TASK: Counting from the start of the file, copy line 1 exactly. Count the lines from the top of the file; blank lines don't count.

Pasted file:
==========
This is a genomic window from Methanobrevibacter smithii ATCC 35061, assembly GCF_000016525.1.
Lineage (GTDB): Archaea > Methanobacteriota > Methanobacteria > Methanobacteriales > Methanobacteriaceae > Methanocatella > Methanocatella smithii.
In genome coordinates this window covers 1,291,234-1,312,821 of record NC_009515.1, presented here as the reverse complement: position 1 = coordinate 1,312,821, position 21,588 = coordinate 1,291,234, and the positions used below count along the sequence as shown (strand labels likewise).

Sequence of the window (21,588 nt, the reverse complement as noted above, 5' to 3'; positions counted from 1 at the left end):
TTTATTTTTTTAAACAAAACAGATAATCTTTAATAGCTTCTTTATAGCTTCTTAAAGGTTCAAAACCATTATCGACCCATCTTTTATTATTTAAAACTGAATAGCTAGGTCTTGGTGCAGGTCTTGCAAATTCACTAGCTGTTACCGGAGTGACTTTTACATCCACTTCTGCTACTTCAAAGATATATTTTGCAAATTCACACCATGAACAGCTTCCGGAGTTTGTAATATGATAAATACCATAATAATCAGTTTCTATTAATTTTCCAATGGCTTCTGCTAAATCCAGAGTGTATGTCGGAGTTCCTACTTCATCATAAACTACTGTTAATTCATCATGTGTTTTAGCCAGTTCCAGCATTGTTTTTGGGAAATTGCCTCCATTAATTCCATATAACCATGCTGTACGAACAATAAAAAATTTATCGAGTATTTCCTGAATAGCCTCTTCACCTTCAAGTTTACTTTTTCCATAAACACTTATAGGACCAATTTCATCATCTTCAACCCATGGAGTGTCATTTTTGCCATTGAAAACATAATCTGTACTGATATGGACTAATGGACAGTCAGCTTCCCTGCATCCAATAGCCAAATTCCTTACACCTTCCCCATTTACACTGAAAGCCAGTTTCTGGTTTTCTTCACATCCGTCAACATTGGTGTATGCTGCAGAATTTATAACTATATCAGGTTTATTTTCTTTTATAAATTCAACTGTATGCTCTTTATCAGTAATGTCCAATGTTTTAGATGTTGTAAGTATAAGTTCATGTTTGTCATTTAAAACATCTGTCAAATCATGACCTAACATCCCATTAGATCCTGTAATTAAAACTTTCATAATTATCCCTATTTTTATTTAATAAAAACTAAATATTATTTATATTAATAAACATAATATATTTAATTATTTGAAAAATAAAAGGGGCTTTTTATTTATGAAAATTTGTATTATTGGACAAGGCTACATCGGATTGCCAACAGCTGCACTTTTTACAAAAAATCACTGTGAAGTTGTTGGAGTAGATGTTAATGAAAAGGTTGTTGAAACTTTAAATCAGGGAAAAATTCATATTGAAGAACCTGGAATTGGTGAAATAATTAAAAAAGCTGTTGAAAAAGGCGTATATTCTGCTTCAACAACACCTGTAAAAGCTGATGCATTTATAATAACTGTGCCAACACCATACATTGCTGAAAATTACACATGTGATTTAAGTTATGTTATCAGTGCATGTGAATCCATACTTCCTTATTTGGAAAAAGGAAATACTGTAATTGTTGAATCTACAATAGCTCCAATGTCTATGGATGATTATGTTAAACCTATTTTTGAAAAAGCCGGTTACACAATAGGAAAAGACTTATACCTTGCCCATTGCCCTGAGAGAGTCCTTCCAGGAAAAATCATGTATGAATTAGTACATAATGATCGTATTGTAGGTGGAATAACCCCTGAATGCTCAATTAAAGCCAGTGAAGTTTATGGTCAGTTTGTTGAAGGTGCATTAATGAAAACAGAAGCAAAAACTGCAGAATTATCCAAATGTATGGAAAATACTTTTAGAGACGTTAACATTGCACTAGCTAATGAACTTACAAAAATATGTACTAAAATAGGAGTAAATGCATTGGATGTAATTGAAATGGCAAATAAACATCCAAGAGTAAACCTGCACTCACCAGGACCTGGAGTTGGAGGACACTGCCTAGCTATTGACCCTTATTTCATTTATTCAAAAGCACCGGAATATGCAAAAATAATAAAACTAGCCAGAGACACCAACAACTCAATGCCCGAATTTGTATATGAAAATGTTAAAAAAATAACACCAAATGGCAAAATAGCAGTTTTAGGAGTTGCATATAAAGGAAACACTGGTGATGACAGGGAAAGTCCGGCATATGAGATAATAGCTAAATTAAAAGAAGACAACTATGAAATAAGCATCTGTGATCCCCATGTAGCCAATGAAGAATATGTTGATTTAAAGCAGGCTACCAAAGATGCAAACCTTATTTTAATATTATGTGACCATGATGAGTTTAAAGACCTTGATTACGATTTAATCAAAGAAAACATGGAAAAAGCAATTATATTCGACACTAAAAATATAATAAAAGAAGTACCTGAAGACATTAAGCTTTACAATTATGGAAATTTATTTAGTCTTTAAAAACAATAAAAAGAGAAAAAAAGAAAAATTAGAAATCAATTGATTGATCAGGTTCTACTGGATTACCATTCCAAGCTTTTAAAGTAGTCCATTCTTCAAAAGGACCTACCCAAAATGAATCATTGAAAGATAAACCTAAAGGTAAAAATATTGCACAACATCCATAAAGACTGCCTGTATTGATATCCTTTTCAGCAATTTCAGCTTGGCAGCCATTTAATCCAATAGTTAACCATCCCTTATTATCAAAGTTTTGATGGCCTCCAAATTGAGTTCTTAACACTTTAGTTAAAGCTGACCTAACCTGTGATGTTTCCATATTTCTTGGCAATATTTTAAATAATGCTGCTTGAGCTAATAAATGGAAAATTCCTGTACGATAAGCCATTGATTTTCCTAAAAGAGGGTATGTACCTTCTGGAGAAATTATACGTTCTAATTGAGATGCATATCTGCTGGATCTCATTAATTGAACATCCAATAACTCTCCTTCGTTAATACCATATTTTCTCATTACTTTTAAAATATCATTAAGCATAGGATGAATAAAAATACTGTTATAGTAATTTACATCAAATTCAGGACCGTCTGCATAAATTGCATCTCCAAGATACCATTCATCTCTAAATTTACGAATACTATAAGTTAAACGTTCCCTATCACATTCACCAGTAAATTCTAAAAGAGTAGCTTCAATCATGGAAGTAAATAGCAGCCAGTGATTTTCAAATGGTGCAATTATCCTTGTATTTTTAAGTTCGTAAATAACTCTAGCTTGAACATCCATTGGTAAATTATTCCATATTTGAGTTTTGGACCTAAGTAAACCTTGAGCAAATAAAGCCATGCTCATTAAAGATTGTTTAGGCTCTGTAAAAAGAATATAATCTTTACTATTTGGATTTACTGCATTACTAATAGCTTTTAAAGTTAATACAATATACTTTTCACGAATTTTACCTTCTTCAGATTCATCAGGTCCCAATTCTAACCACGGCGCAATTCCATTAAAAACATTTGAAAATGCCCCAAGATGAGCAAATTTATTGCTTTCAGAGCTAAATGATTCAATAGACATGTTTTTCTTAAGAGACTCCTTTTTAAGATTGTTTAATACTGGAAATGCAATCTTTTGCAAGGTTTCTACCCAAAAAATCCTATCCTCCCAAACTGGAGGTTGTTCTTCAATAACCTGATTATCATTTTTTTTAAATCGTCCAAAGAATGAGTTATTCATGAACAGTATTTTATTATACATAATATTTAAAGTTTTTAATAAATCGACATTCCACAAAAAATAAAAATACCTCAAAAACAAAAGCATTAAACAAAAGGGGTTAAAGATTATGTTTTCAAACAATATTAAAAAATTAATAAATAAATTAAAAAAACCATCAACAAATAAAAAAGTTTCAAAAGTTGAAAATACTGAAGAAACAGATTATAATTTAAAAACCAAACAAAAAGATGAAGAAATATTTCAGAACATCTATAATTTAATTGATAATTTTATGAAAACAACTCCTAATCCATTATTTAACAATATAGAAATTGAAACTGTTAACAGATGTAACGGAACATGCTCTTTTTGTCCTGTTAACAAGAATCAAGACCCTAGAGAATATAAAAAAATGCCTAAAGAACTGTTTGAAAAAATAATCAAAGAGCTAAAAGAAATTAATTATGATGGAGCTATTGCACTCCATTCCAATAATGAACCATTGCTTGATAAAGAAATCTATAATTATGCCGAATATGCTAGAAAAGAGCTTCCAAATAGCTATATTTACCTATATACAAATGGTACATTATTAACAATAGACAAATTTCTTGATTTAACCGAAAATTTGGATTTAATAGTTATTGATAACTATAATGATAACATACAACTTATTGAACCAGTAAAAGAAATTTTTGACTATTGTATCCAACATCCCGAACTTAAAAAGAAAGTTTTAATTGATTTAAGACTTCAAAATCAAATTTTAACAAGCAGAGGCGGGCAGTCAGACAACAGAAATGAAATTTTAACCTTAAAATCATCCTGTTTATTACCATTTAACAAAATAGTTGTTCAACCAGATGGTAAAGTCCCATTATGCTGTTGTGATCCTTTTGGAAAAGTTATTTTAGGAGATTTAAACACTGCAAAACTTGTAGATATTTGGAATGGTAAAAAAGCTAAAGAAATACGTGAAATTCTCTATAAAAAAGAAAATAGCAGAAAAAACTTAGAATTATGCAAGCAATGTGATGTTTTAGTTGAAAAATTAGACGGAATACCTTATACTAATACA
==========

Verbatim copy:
This is a genomic window from Methanobrevibacter smithii ATCC 35061, assembly GCF_000016525.1.